NEW YORK TIMESHurricane Sandy churned relentlessly through the Atlantic Ocean on Monday on the way to carving what forecasters agreed would be a devastating path on land that is expected to paralyze life for millions of people in more than a half-dozen states, with extensive evacuations, once-in-a-generation flooding, widespread power failures and mass transit disruptions.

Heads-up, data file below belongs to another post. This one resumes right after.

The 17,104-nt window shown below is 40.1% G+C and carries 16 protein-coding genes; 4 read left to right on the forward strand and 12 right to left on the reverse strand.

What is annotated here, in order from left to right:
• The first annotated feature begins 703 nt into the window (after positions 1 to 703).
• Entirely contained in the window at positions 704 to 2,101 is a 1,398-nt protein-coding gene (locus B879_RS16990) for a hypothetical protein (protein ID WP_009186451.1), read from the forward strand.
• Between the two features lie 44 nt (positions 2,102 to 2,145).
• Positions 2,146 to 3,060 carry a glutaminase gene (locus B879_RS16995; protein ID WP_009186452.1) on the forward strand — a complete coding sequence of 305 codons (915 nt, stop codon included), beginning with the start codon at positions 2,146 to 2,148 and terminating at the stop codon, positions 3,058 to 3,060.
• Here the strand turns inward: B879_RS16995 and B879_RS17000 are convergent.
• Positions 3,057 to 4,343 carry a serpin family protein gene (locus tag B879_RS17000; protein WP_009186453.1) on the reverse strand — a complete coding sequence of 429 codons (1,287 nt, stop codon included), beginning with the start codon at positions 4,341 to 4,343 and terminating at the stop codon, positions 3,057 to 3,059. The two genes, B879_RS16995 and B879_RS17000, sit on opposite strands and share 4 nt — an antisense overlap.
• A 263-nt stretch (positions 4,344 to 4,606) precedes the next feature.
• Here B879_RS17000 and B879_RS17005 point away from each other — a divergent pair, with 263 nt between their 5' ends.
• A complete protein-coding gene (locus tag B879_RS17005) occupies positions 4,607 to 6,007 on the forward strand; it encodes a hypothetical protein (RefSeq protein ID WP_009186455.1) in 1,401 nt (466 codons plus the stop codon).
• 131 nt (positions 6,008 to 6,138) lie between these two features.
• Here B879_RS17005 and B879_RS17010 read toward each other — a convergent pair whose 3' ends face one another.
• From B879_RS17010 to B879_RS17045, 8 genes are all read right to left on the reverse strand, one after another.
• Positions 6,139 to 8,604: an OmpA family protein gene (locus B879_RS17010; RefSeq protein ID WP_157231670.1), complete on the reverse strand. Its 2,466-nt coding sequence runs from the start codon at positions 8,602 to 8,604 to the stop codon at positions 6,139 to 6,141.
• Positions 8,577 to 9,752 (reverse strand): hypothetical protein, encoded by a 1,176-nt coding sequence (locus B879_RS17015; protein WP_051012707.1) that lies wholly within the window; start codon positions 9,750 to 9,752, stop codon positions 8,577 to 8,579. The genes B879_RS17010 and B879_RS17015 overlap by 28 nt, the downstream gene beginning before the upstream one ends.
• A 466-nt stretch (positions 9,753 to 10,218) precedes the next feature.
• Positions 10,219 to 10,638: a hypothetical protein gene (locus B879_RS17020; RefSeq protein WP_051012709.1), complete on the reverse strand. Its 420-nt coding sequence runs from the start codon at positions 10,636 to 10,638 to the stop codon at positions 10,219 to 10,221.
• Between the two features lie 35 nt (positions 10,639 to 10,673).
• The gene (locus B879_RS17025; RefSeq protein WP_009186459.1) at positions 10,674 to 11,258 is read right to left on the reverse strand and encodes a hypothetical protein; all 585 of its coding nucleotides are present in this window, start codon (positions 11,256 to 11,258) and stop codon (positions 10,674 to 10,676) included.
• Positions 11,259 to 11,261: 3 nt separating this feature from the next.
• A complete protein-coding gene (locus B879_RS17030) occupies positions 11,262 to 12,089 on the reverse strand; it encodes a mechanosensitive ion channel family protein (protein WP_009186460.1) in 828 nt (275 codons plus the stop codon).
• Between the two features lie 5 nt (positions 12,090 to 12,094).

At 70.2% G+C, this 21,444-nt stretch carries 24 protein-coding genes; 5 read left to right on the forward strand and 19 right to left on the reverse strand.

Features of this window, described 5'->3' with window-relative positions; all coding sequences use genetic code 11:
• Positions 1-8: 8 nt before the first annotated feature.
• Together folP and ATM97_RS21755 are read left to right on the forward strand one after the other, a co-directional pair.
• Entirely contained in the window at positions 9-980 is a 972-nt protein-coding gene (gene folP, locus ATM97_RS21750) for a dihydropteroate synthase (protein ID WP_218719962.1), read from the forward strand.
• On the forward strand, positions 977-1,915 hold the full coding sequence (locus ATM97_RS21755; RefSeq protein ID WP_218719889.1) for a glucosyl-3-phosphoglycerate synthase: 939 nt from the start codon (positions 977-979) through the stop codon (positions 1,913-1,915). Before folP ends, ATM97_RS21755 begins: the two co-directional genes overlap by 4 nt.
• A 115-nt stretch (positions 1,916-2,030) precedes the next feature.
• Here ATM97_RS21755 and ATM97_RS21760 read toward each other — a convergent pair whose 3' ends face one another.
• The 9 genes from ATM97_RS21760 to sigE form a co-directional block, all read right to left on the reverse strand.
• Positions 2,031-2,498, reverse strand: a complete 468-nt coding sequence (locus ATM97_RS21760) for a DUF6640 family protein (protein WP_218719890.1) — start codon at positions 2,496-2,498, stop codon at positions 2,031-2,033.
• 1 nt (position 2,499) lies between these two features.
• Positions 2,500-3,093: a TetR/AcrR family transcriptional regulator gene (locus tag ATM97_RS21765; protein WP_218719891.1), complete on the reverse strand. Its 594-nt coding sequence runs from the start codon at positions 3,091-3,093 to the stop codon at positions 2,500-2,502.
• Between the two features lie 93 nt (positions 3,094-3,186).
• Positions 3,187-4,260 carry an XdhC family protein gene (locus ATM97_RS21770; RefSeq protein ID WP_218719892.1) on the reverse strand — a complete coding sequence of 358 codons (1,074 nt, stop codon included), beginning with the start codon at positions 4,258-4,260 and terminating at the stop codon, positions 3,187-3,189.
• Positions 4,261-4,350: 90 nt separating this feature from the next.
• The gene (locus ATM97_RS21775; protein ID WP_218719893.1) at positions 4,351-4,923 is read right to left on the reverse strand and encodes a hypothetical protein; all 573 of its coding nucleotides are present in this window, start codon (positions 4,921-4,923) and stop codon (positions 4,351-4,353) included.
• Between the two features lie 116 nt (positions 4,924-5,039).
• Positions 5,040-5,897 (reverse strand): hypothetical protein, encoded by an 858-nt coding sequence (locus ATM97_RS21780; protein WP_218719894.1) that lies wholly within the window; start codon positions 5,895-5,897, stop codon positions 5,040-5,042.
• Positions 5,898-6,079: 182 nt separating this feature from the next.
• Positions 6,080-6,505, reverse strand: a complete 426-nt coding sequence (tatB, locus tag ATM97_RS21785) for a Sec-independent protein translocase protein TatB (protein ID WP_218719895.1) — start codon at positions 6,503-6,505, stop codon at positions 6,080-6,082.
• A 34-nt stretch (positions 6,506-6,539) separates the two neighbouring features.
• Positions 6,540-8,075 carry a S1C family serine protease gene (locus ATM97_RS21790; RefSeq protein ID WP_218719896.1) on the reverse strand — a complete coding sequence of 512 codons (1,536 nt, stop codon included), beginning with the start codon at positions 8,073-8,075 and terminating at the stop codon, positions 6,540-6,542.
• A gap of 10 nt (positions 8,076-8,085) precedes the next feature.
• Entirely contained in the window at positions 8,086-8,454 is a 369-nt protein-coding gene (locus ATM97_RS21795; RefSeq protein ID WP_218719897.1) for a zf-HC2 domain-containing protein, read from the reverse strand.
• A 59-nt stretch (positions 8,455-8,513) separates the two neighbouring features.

Wind: 90 MPH — Location: 38.3N -73.1W — Movement: NW
REMARKS BY THE PRESIDENT ON HURRICANE SANDY FEMA Headquarters. Washington, D.C.
Hurricane Sandy is a Category 1 storm with a maximum wind speed of 86 mph. It is currently moving to the north at 20 mph.